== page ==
Concentration of H, Si, Cl, K, Fe, and Th in the low- and mid-latitude regions of Mars

W. V. Boynton, G. J. Taylor, Larry G. Evans, R. C. Reedy, Richard Starr, D. M. Janes, K. E. Kerry, D. M. Drake, K. J. Kim, R. M.S. Williams, M. K. Crombie, J. M. Dohm, A. E. Metzger, S. Karunatillake, J. M. Keller, H. E. Newsom, J. R. Arnold, J. Brückner, P. A.J. Englert, O. GasnaultA. L. Sprague, I. Mitrofanov, Steven W. Squyres, Jacob I. Trombka, Lionel d'Uston, H. Wänke, D. K. Hamara

Research output: Contribution to journalArticle

179 Scopus citations

Abstract

We report maps of the concentrations of H, Si, Cl, K, Fe, and Th as determined by the Gamma Ray Spectrometer (GRS) on board the 2001 Mars Odyssey Mission for ±∼45° latitudes. The procedures by which the spectra are processed to yield quantitative concentrations are described in detail. The concentrations of elements determined over the locations of the various Mars landers generally agree well with the lander values except for Fe, although the mean of the GRS Fe data agrees well with that of Martian meteorites. The water-equivalent concentration of hydrogen by mass varies from about 1.5% to 7.5% (by mass) with the most enriched areas being near Apollinaris Patera and Arabia Terra. Cl shows a distribution similar to H over the surface except that the Cl content over Medusae Fossae is much greater than elsewhere. The map of Fe shows enrichment in the northern lowlands versus the southern highlands. Silicon shows only very modest variation over the surface with mass fractions ranging from 19% to 22% over most of the planet, though a significant depletion in Si is noted in a region west of Tharsis Montes and Olympus Mons where the Si content is as low as 18%. K and Th show a very similar pattern with depletions associated with young volcanic deposits and enrichments associated with the TES Surface Type-2 material. It is noted that there appears to be no evidence of significant globally distributed thick dust deposits of uniform composition.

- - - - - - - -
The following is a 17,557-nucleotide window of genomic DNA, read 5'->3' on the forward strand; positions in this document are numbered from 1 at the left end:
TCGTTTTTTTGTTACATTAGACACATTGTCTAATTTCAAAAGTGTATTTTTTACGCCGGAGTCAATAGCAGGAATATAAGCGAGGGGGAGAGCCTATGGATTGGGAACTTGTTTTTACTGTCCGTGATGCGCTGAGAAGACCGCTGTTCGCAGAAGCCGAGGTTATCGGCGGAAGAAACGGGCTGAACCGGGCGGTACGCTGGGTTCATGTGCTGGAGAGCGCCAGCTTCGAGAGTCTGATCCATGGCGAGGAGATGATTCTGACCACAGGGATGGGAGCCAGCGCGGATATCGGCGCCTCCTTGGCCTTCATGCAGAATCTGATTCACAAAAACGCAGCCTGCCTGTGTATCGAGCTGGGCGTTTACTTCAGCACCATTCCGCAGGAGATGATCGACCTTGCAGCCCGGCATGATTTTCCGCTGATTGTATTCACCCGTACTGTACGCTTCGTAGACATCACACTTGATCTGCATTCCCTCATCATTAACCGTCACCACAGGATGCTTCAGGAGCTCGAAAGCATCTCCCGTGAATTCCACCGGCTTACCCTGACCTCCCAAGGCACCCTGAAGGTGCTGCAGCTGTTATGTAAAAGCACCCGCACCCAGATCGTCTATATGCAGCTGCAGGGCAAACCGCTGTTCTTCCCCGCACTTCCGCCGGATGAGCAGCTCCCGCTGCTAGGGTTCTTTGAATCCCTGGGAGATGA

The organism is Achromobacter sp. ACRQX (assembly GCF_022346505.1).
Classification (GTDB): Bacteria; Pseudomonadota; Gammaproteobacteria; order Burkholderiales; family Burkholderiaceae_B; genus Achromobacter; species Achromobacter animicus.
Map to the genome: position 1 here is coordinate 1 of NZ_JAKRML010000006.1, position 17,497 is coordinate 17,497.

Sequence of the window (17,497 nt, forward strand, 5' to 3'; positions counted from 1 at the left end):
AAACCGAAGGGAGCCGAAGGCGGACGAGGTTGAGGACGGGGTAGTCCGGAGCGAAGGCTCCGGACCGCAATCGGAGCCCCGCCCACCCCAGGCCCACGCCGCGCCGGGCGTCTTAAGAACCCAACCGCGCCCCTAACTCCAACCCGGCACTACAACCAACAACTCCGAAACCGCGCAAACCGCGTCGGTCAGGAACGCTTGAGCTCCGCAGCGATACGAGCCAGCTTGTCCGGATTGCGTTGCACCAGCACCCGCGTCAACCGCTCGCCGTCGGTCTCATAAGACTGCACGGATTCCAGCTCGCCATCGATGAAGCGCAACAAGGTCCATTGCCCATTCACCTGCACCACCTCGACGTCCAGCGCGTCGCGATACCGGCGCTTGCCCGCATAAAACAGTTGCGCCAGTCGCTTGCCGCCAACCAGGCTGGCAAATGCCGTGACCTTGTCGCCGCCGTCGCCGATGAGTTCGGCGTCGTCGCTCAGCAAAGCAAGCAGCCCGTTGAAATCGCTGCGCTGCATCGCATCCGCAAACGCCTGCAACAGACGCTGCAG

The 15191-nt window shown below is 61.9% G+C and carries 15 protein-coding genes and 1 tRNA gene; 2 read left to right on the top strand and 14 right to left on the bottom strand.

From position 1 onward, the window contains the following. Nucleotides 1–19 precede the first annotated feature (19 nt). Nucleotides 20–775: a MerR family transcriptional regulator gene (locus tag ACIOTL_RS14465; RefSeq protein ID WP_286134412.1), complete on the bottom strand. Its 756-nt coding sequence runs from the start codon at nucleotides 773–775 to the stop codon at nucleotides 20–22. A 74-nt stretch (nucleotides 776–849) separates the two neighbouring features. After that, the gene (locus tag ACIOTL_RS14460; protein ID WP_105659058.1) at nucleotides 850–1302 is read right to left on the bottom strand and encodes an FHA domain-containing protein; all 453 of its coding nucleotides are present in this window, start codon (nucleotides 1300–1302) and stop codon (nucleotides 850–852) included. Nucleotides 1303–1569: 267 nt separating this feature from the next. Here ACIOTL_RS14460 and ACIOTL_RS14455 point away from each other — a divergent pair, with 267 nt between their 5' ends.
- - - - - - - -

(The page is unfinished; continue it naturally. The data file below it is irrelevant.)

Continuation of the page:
Original languageEnglish (US)
Article numberE12S99
JournalJournal of Geophysical Research E: Planets
Volume112
Issue number12
DOIs
StatePublished - Dec 20 2007

ASJC Scopus subject areas

  • Geophysics
  • Forestry
  • Oceanography
  • Aquatic Science
  • Ecology
  • Water Science and Technology
  • Soil Science
  • Geochemistry and Petrology
  • Earth-Surface Processes
  • Atmospheric Science
  • Earth and Planetary Sciences (miscellaneous)
  • Space and Planetary Science
  • Palaeontology

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